Tracing tropical soil parent material analysis via portable X-ray fluorescence (pXRF) spectrometry in Brazilian Cerrado

Marcelo Mancini, David C. Weindorf, Somsubhra Chakraborty, Sérgio Henrique Godinho Silva, Anita Fernanda dos Santos Teixeira, Luiz Roberto Guimarães Guilherme, Nilton Curi

Research output: Contribution to journalArticlepeer-review

27 Scopus citations

Abstract

Parent material (PM) type is crucial for understanding the distribution of soils across the landscape. However, such information is not available at a detailed scale in Brazil. Thus, portable X-ray fluorescence (pXRF) spectrometry can aid in PM characterization by measuring elemental concentrations. This work focused on mapping soil PM (specifically variations of phyllite) using pXRF data and evaluating which soil horizon (A, B, or C) provides optimal PM identification in the Brazilian Cerrado. A total of 120 soil samples were collected from A, B, and C horizons across the study area as well as associated PMs; all were subjected to pXRF analysis. Artificial neural network, support vector machine, and random forest were used to model and predict PMs through pXRF data to the entire area. The nine maps (3 soil horizons data × 3 algorithms) generated for PM prediction were validated through overall accuracy, Kappa coefficient, producer's, and user's accuracy. The most accurate PM maps were obtained by using C horizon information (overall accuracy of 0.87 and Kappa coefficient of 0.79) via support vector machine algorithm. Land use dramatically influenced the results. In sum, pXRF data can be successfully used to predict soil PMs by robust algorithms. Specifically, V, Ni, Sr, and Pb were optimal for predicting PM regardless of land use.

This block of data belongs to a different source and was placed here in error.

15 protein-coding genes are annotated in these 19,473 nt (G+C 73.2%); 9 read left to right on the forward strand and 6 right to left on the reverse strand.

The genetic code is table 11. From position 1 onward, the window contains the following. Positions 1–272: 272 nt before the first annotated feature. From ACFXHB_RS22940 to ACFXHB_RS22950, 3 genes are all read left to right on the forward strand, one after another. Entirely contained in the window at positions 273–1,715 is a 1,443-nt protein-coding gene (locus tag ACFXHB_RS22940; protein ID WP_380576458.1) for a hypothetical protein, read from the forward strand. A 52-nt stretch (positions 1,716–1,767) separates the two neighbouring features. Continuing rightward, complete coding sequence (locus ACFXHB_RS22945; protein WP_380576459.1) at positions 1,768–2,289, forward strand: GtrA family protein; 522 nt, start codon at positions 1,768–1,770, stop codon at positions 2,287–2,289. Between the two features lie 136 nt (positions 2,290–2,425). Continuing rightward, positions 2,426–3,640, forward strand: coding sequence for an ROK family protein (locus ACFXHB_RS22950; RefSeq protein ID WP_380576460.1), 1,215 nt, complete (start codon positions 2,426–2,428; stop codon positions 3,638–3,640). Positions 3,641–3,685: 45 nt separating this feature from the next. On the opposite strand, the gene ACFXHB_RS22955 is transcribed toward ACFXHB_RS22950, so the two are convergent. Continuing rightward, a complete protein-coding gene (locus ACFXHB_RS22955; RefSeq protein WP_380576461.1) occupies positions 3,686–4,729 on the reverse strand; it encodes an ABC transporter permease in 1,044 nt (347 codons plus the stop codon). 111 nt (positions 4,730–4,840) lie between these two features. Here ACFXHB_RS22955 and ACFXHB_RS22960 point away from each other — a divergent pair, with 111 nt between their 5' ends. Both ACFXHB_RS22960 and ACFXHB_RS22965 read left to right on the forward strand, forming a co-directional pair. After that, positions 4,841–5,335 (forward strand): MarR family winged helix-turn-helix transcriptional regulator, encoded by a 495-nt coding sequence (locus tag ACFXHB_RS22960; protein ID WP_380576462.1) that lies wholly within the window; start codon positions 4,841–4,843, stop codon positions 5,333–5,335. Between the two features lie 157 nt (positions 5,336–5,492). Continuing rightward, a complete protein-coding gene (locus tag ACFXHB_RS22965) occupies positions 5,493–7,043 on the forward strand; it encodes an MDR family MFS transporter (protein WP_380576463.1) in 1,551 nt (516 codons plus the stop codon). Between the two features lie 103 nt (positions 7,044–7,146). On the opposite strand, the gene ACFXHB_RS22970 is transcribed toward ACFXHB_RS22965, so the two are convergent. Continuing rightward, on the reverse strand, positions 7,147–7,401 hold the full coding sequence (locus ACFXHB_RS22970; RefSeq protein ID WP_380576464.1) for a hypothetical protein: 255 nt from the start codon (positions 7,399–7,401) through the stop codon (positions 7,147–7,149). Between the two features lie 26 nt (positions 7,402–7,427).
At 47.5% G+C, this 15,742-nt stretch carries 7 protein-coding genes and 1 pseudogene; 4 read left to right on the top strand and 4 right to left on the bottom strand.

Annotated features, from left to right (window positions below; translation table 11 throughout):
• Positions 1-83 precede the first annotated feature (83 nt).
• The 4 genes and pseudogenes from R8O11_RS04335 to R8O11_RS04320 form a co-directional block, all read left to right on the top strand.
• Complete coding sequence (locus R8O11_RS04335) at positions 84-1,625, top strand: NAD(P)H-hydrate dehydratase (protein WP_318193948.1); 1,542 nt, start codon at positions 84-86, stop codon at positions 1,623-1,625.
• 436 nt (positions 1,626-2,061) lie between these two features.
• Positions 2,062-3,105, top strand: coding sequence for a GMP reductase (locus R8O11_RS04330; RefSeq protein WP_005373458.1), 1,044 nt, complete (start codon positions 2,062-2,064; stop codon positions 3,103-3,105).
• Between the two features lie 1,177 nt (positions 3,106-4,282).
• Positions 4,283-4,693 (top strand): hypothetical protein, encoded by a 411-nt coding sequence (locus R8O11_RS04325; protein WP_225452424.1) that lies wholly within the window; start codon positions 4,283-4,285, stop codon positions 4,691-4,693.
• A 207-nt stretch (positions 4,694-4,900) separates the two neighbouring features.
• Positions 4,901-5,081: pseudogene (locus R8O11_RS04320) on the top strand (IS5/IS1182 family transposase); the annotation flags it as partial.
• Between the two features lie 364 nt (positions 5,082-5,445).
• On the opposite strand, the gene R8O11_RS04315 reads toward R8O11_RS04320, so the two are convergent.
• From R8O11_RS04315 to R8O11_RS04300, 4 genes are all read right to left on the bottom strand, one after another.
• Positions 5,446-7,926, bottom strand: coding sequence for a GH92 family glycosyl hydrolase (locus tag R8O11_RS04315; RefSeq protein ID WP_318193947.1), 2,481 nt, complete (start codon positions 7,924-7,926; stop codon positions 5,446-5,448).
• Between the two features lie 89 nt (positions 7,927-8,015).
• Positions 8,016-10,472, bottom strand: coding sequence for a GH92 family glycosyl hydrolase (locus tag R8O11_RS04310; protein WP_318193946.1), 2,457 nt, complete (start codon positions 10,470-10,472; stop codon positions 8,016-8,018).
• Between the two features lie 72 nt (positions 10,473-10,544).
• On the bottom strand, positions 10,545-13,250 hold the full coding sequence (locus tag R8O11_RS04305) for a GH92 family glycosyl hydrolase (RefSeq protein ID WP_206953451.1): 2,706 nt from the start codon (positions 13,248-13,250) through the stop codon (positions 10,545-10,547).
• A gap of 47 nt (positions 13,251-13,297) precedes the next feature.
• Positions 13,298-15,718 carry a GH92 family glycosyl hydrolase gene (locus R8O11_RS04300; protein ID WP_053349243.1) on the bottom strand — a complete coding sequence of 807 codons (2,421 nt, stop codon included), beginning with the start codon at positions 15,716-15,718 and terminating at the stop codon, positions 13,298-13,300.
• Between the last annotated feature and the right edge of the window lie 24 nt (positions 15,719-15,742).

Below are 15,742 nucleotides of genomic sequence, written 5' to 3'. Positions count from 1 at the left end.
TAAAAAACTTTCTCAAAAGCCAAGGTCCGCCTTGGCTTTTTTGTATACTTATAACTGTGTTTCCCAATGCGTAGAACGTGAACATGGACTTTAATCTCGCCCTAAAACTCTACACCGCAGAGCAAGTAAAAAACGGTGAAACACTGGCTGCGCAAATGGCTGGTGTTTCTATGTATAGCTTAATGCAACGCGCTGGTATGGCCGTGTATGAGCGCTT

Original languageEnglish
Pages (from-to)718-728
Number of pages11
JournalGeoderma
Volume337
DOIs
StatePublished - Mar 1 2019

Keywords

  • Elemental contents
  • Parent material mapping
  • Prediction models
  • Proximal sensor

Fingerprint Dive into the research topics of 'Tracing tropical soil parent material analysis via portable X-ray fluorescence (pXRF) spectrometry in Brazilian Cerrado'. Together they form a unique fingerprint.

Cite this